You must reasonably search for work. You must contact two different employers on two separate days of the week. It is important to keep a log of the dates and times you contacted a potential employer as well as the outcome. The Division of Employment Security will ask you to provide weekly certification verifying you have been trying to find work.  You will be required to register for work by constructing a resume at www.ncworks.gov.

***COVID-19 UPDATE: The governor has waived the job search requirement for those receiving unemployment benefits due to the coronavirus.

What is the amount and duration of unemployment benefits in North Carolina?

The DES will determine your weekly benefit amount by simply adding your wages earned in the last 2 quarters of the base period and dividing that number by 52. The maximum benefit is up to $350 per week and benefits last up to 20 weeks.

***COVID-19 UPDATE: The federal government’s $600 per week in additional unemployment assistance for those who have lost work due to the coronavirus has expired. These additional benefits were available for the weeks of April 4-July 31. Congress is currently negotiating another COVID-19 relief bill, which may include additional enhanced benefits, but the outcome is uncertain. For the most up-to-date information on these additional federal benefits, stay tuned to the DES coronavirus unemployment updates page.

How do I file a claim for unemployment benefits in North Carolina?

You may file a claim for unemployment benefits online, by phone, fax or mail. For online filing information and any contact information go to www.desncc.com. Once DES receives your application, they will send you documents. These documents will include a Wage Transcript as well as a Monetary Determination which indicates your potential weekly benefit amount and duration.

What do I need to apply for NC unemployment?

  • Social Security number
  • Home address and mailing address
  • Telephone number
  • A valid email address
  • If you are not a U.S. citizen, you will need an Alien Registration number
  • If you were on active duty in the United States military in the past 18 months, you will need DD Form 214, Member 4 (you can request a copy of this form online)
  • If you worked for the federal government in the last 18 months, you will need Standard Form 8 and Standard Form 50
  • All employment information for the past 18 months, including contact information, dates you worked and the reason for your dismissal
  • Your gross earnings during your last week of employment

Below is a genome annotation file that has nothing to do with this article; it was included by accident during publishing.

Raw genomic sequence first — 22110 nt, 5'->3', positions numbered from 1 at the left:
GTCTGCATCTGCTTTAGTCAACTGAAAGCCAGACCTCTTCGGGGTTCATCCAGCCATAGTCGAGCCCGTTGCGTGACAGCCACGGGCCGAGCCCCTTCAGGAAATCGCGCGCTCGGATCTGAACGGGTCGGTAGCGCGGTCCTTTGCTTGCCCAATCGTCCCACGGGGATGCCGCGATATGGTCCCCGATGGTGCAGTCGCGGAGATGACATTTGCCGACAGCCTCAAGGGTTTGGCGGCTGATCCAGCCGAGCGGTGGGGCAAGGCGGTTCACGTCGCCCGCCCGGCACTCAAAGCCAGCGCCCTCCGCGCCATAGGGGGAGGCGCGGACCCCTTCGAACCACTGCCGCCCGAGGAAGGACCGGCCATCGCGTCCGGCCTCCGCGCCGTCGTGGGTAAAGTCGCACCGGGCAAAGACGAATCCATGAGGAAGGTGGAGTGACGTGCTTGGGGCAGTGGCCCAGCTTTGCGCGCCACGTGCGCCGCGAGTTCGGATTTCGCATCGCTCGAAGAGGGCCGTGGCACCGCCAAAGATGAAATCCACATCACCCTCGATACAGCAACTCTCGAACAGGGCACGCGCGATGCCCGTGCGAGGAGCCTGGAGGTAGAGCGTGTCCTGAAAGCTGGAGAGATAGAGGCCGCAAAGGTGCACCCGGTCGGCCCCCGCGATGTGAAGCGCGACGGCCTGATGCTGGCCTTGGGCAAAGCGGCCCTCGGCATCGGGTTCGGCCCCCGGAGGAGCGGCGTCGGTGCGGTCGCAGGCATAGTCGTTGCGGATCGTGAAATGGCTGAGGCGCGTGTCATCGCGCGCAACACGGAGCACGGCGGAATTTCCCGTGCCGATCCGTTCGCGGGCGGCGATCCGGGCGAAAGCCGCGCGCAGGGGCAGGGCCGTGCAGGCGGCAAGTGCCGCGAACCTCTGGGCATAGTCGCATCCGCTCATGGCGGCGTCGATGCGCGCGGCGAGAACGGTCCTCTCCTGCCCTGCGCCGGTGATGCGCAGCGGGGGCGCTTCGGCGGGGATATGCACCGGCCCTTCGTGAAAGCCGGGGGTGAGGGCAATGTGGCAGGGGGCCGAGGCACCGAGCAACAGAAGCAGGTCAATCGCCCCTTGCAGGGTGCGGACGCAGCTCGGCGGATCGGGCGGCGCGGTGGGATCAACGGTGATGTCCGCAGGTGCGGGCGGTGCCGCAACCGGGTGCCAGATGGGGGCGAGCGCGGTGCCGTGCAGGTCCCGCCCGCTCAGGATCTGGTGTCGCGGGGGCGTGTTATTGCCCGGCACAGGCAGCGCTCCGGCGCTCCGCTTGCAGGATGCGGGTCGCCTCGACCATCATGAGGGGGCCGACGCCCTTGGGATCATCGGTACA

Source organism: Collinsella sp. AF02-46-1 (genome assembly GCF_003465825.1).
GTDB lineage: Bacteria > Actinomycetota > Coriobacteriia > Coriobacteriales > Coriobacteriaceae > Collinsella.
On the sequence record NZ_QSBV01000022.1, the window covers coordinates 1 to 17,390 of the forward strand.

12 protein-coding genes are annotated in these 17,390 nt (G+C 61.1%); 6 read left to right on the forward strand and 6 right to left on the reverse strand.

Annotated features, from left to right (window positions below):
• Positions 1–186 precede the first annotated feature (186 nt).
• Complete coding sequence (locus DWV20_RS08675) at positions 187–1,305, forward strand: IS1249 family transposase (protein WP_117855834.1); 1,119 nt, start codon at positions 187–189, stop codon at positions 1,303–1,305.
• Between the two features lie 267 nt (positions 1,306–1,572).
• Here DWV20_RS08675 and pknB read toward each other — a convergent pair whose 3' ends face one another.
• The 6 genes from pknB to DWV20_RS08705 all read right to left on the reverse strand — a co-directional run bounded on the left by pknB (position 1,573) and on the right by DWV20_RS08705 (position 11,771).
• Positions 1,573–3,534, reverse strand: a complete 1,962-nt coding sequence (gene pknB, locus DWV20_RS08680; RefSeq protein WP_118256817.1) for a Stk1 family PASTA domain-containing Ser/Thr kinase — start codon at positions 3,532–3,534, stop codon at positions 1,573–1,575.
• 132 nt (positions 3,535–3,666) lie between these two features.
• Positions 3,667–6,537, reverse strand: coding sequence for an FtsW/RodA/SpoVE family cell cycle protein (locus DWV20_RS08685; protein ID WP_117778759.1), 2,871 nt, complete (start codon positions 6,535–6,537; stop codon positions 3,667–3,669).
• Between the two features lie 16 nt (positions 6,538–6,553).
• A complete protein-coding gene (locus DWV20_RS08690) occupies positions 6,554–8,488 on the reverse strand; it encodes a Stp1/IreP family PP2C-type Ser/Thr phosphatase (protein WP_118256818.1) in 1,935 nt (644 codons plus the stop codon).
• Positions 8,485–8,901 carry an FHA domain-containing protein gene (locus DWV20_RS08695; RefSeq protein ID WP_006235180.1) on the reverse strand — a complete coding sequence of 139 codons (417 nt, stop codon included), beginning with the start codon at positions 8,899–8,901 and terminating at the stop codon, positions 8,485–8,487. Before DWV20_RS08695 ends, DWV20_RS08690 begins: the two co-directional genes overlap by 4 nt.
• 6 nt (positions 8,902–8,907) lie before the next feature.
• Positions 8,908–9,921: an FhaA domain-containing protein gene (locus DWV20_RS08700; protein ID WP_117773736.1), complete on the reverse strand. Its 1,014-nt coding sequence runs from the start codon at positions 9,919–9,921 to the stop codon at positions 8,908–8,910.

• Amount of severance pay, if any
  • List of other states where you have worked in the last 18 months
  • If you decide you want to have your payments made by direct deposit, you must supply appropriate information (bank name, account, and routing number)

North Carolina’s unemployment program has a one-week waiting period. You won’t be paid benefits during this week.  You must serve an unpaid waiting week each time you apply for North Carolina unemployment benefits during your established benefit year.

***COVID-19 UPDATE: The one-week waiting period for benefits for those unemployed due to the coronavirus has been waived. For more information on COVID-19-specific waivers and rule changes, please visit the DES coronavirus updates page.

How do I appeal a denial of unemployment benefits in North Carolina?

Should your unemployment benefit claim be denied, you have 10 days to appeal the decision.

This is called a “Higher Authority Review.” This review is conducted by the DES Assistant Secretary, the Board of the Review, or another designated administrative official. Make sure your request for appeal is in writing.

Once your appeal request is received, the Higher Authority will review the record and decide on your appeal. Usually, a decision is made based on a review of your documents and testimony already in the record. On rare occasions, the Higher Authority may schedule another hearing to receive evidence.

Should you disagree with the Higher Authority decision, you can ask for reconsideration within the DES (within 10 days), or you may file an appeal in the North Carolina Superior court.  This appeal must be done within 30 days.

Next Steps for Applying for Unemployment in North Carolina

The DES provides additional information on unemployment benefits on its website, www.desncc.com.  Once on the site, select “Claimant Services” to apply for benefits and learn more about eligibility requirements, potential benefits and more.

Forbearance Laws

If you are struggling to keep up with rent, mortgage payments, utility payments, and other expenses during the coronavirus pandemic, the federal government and state governments have announced a series of actions designed to help you.

The Department of Housing and Urban Development (HUD) has frozen foreclosures and evictions for single-family homeowners whose mortgages are insured by the Federal Housing Administration. More information is available from HUD online.

For more information on other programs and policies designed to help those in financial distress during this crisis, please check out these resources included in a recent report by ABC11 in Raleigh.

Riddle & Brantley Supports the People of North Carolina

In this time of uncertainty, Riddle & Brantley is here for you.

Workers Comp Benefits for the CoronavirusOur North Carolina workers’ compensation attorneys are ready to help with potential COVID-19-related workers’ comp claims. Please call 1-800-525-7111 for a free, no-obligation consultation. 

IMPORTANT: Although we are not Unemployment Benefits lawyers, we are concerned about our friends and neighbors throughout North Carolina. We do not practice employment law but may be able to assist with workers’ compensation and Social Security disability matters.

We want to provide this free unemployment information to you so you can better understand your options.

We are in this together and we will get through this together.

Stay safe, take care of your loved ones and be kind to all.

Justice Counts for you and your family.